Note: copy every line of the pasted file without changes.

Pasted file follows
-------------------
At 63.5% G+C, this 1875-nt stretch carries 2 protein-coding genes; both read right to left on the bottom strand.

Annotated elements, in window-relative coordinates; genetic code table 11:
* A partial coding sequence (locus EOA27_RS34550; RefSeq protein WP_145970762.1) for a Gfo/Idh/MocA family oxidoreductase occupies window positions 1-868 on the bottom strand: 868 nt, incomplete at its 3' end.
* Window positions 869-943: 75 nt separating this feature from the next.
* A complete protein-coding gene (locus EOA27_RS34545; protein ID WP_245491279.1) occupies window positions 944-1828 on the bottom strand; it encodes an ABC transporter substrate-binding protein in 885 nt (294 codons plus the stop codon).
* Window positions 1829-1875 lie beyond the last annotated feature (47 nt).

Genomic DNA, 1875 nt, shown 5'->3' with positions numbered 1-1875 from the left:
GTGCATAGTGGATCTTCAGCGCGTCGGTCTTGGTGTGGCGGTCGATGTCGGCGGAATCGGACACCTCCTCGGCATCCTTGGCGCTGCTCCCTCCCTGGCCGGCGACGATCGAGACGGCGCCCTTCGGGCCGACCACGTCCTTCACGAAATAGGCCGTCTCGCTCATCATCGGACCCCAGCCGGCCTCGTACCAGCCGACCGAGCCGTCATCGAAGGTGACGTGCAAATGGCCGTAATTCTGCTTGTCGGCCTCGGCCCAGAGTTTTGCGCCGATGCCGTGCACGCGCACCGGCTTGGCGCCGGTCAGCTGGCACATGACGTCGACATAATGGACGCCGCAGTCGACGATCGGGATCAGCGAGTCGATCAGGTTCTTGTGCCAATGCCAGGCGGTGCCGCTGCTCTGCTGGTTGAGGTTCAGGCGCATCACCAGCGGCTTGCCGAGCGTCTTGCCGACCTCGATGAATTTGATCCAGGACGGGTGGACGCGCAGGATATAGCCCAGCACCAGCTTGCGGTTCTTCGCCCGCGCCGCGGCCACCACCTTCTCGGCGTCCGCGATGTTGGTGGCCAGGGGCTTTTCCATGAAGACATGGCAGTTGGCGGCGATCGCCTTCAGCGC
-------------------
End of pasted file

At 63.5% G+C, this 1875-nt stretch carries 2 protein-coding genes; both read right to left on the bottom strand.

Annotated elements, in window-relative coordinates; genetic code table 11:
* A partial coding sequence (locus EOA27_RS34550; RefSeq protein WP_145970762.1) for a Gfo/Idh/MocA family oxidoreductase occupies window positions 1-868 on the bottom strand: 868 nt, incomplete at its 3' end.
* Window positions 869-943: 75 nt separating this feature from the next.
* A complete protein-coding gene (locus EOA27_RS34545; protein ID WP_245491279.1) occupies window positions 944-1828 on the bottom strand; it encodes an ABC transporter substrate-binding protein in 885 nt (294 codons plus the stop codon).
* Window positions 1829-1875 lie beyond the last annotated feature (47 nt).

Genomic DNA, 1875 nt, shown 5'->3' with positions numbered 1-1875 from the left:
GTGCATAGTGGATCTTCAGCGCGTCGGTCTTGGTGTGGCGGTCGATGTCGGCGGAATCGGACACCTCCTCGGCATCCTTGGCGCTGCTCCCTCCCTGGCCGGCGACGATCGAGACGGCGCCCTTCGGGCCGACCACGTCCTTCACGAAATAGGCCGTCTCGCTCATCATCGGACCCCAGCCGGCCTCGTACCAGCCGACCGAGCCGTCATCGAAGGTGACGTGCAAATGGCCGTAATTCTGCTTGTCGGCCTCGGCCCAGAGTTTTGCGCCGATGCCGTGCACGCGCACCGGCTTGGCGCCGGTCAGCTGGCACATGACGTCGACATAATGGACGCCGCAGTCGACGATCGGGATCAGCGAGTCGATCAGGTTCTTGTGCCAATGCCAGGCGGTGCCGCTGCTCTGCTGGTTGAGGTTCAGGCGCATCACCAGCGGCTTGCCGAGCGTCTTGCCGACCTCGATGAATTTGATCCAGGACGGGTGGACGCGCAGGATATAGCCCAGCACCAGCTTGCGGTTCTTCGCCCGCGCCGCGGCCACCACCTTCTCGGCGTCCGCGATGTTGGTGGCCAGGGGCTTTTCCATGAAGACATGGCAGTTGGCGGCGATCGCCTTCAGCGC